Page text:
Accordingly, a first station to indicate that higher priority data is to be sent to the access point may be assigned a slot time equal to the product of one multiplied by the time interval that can be a function of the maximum one-way propagation delay between two stations that are farthest apart. A second station to indicate that higher priority data is to be sent to the access point may be assigned a slot time equal to the product of two multiplied by the time interval. Subsequent, stations can be assigned increasing multiples of the time interval, such as, for example, 3, 4, 5, etc., up to the number of supported data classification enabled stations. Accordingly, slot times can be assigned such that every assigned slot time occurs before any contention window corresponding to lower priory data occurs. A station can re-assign slot times based on changed network conditions or when higher priority data from a particular station is to be given preferred access to a common wireless link.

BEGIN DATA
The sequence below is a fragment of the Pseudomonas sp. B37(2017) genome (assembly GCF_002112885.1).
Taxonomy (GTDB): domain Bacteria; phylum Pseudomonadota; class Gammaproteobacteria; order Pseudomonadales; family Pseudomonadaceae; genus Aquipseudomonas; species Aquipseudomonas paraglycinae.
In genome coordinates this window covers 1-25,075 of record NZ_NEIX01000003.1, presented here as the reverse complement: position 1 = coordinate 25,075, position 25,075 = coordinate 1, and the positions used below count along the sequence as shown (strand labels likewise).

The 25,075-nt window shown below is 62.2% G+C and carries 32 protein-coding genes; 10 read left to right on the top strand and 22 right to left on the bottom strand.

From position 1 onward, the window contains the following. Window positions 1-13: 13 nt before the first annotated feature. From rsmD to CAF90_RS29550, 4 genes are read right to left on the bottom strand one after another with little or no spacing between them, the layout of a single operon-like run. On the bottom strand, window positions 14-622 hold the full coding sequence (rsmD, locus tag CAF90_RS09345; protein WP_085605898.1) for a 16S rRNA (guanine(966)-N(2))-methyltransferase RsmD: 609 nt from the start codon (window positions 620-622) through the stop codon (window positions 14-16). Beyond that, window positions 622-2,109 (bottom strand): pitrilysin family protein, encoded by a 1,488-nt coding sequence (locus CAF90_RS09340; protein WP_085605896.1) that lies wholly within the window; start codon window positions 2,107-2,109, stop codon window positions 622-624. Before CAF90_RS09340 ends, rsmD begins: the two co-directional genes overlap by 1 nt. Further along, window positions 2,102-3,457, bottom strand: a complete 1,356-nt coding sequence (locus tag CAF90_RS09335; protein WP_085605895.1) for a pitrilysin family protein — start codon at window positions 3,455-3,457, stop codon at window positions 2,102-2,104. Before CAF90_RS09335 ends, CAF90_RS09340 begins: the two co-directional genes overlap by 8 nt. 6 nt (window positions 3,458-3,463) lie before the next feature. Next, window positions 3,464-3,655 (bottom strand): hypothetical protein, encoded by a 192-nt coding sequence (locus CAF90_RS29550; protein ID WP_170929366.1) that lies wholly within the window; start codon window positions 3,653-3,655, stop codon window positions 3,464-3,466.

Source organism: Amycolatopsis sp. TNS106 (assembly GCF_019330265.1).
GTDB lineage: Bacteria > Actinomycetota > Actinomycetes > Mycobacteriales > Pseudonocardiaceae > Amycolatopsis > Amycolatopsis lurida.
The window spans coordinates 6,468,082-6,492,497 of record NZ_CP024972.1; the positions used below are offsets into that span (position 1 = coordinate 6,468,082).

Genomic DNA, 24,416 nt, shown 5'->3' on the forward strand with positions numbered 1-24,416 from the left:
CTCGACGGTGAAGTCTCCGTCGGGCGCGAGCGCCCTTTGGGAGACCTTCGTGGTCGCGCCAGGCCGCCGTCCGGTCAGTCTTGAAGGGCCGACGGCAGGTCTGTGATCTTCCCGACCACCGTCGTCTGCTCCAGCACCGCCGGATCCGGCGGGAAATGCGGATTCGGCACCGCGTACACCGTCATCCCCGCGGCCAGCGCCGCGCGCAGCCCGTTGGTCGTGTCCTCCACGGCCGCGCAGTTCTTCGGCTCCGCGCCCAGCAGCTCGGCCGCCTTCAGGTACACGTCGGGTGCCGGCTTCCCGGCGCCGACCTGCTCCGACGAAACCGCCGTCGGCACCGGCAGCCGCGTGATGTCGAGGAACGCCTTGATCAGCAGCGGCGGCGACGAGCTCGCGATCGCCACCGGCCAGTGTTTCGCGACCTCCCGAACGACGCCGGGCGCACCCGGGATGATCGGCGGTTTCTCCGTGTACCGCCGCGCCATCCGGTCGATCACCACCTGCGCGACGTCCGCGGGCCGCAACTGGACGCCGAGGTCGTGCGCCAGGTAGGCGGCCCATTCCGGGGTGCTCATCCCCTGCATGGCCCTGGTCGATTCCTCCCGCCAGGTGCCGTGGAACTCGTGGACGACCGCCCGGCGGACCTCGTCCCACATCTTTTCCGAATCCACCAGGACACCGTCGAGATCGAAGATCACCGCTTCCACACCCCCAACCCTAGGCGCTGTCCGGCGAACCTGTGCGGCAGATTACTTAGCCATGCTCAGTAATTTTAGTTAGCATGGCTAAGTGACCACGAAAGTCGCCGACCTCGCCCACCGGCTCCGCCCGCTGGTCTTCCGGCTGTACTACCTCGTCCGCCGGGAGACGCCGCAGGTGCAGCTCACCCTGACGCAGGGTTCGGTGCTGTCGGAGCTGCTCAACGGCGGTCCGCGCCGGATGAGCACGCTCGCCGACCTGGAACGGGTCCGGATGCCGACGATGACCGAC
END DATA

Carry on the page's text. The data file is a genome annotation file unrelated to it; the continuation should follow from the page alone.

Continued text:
Step 309 also includes a corresponding act of sending the selected slot time to the station (act 307). Act 307 can include an access point computer system sending the selected slot time to a station computer system. For example, access point 205 can send a selected slot time to station 211 or station 212. Access point 205 can from time to time send a beacon packet to the stations that are connected to access point 205. The beacon packet can include the slot time corresponding to each data classification enabled stations currently being supported by access point 205.